Neither Democracy nor Republic

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Neither Democracy nor Republic

“You need to be the one in charge, otherwise you’re just the tallest person in the room,” is a piece of advice I got very early on.

Funny as that line is, it’s true.

I’ve heard dozens, maybe hundreds of terms describing parenting.

“Dolphin” (for the life of me I have no idea what the hell this one means)

The list goes on and on and on and . . .

I found myself, at a certain point, informing my kids of a basic fact of their childhood after a particularly exasperating evening, however.


I have three kids still at home, you see.  (One is in college, and I hear from her occasionally, but for our purposes today…we’ll go with three.) Twin boys who are 12 and their 16-year-old sister. They seem to take great delight in poking each other, either verbally or emotionally in order to see just how far things will go.

“You’ve been getting at me all day,” said the somewhat larger female figure in the home.
“Well…you always tell me I do things wrong,” said the much smaller male figure in the room.
“It’s true, you do,” said the other smaller male figure.

This led to verbal abuse the likes of which I would gladly recount except I cannot. At this point all three smaller creatures in the home began talking at once.  Well, talking would fall short of the actual adjective. Projecting loudly might be kind. Arguing might be better. Shouting and screaming would be most apt. Eventually it turned into a white noise akin to the loud, 60-cycle “beeeeeeeeep” that comes when color bars appear on your TV screen.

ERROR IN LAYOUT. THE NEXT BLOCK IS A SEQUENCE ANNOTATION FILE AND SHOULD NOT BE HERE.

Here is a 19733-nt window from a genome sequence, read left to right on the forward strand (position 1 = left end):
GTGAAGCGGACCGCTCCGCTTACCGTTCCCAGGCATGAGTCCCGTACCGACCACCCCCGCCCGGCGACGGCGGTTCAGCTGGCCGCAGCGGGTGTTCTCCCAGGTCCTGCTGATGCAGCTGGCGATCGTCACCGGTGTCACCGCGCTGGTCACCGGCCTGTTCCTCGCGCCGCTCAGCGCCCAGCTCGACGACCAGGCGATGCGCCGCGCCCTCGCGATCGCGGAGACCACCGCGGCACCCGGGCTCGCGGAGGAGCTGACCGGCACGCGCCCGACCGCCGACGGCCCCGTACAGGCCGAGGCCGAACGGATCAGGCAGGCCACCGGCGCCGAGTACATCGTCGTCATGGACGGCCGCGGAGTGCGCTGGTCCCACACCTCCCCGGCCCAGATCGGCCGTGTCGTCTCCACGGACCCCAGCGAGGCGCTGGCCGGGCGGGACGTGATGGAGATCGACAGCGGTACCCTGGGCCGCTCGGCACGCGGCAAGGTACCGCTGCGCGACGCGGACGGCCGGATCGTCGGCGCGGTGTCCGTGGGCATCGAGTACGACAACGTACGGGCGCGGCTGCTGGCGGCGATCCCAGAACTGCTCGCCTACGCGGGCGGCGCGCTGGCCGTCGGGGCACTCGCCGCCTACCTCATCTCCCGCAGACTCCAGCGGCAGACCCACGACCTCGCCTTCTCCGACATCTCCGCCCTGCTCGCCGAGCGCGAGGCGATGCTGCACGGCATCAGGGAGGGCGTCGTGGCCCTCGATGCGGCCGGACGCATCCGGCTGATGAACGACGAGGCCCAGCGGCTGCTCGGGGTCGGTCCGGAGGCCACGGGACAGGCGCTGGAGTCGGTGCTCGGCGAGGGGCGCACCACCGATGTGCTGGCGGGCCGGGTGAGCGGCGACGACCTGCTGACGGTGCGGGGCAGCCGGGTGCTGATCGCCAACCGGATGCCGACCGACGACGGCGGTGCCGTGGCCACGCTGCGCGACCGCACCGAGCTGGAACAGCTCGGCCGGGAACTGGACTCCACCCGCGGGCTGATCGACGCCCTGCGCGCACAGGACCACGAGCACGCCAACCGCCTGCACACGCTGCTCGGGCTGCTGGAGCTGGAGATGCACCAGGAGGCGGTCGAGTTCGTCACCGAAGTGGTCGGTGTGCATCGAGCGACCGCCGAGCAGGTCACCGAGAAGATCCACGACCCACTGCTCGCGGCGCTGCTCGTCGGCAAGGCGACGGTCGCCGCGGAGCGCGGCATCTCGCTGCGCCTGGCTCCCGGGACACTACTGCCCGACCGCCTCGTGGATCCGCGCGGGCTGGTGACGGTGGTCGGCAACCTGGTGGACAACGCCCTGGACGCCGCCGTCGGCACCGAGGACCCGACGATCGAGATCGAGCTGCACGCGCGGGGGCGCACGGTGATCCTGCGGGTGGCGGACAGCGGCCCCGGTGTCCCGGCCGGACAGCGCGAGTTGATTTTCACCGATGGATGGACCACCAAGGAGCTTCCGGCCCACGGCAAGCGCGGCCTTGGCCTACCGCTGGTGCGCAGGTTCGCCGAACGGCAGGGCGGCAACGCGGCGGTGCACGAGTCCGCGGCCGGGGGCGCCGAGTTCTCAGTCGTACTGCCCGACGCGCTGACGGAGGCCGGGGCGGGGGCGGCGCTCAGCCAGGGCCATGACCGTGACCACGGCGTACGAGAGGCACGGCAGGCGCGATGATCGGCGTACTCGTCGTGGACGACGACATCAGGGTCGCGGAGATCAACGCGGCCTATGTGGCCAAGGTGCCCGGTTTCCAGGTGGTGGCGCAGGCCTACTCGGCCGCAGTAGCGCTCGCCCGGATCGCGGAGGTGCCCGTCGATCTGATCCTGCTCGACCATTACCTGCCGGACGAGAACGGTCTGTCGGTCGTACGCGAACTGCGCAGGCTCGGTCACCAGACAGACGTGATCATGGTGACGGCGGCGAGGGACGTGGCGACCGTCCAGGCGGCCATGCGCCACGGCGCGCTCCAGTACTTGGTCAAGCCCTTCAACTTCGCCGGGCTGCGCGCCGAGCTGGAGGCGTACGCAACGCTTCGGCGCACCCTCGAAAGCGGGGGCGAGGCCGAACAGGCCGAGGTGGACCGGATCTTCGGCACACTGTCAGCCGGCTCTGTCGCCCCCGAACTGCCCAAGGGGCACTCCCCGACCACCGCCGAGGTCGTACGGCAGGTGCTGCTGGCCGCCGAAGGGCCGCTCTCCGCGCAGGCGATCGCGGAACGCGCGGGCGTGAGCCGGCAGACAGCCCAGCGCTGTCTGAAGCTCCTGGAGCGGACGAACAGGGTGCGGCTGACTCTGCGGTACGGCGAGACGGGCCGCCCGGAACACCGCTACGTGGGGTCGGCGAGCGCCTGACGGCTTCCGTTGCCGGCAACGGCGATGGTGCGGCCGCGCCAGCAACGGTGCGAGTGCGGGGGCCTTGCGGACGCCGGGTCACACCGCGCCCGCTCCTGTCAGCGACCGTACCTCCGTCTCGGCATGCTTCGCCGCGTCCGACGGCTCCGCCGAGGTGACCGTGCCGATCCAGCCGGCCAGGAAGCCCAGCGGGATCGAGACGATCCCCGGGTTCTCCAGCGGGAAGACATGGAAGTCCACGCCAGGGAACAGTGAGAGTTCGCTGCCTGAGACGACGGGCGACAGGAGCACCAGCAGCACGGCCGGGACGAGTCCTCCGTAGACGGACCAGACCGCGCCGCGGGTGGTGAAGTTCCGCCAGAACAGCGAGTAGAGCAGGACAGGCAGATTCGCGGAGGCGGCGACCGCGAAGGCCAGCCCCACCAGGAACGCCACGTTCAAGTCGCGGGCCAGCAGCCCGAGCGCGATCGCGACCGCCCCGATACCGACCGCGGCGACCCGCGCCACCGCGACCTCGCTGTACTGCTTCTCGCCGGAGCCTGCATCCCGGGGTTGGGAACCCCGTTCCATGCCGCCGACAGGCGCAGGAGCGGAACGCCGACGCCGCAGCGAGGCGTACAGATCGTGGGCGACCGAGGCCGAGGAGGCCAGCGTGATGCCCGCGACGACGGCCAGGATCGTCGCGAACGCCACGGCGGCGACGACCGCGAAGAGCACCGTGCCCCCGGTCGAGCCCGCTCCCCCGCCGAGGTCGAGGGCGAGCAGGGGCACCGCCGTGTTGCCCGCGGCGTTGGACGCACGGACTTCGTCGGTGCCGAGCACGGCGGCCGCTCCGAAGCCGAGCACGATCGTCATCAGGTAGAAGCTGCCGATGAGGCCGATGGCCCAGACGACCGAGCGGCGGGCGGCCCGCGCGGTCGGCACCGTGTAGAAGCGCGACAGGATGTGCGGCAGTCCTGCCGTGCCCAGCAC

At this point the couch pillows began flying across the room.

“Knock it off…” came my voice, now raised in hopes it rose above the din.

It worked.

For about 1 1/2 seconds.

The next fifteen or twenty were a combination of sounds and flailing body parts that could have filled the 1960’s Batman.


Here’s where I lose it.


Now . . . call it teenage hormones. Maybe it’s adrenaline. Or maybe it’s just talking before your brain tells you it’s a really bad idea to say anything . . . but the next words sealed it all.

“You can’t do that, it’s only 8 o’clock!”

Here’s the point where reality is driven home.

“You guys are under the mistaken impression that this is a democracy,” I informed the three smaller people in my home.
“This is no democracy. This is a dictatorship. There’s no electoral college here, boy-o, I’m freaking Stalin!”

Apparently this was said with enough vigor and raised eyebrows that the vision  of a household cleansing like the Russian purge hit home.

Silence ruled.

The somewhat smaller female figure moved to her room and began playing guitar.
The smaller male figure showered. The other male figure opened a Michael Crichton book and began to read.

I then informed them that the kitchen needed cleaning. The television went off, my stereo went on.

Yet, as that dictator, you know when things need to be lighter and pleasant, too. So I put Sly and Family Stone on the turntable.

As “Dance to the Music” hit the needle I started helping with the dishes and suddenly . . . without urging or prodding . . . the small male figures and the tallest person in the home began to do just that. In a dancing assembly line we put dishes in the cupboard while singing and gyrating…badly. We talked homework, problems and successes at school , and then sang with Sly and finished.

Prayers were said. Covers were tucked in. Hugs were had. Friendliness reigned.

As I was logging off my computer a mass of hair from my daughters head hit my shoulder and she kissed my cheek saying good night.

Thus . . . the coup de tat was avoided for one more day.

Though I think I need new couch pillows now.

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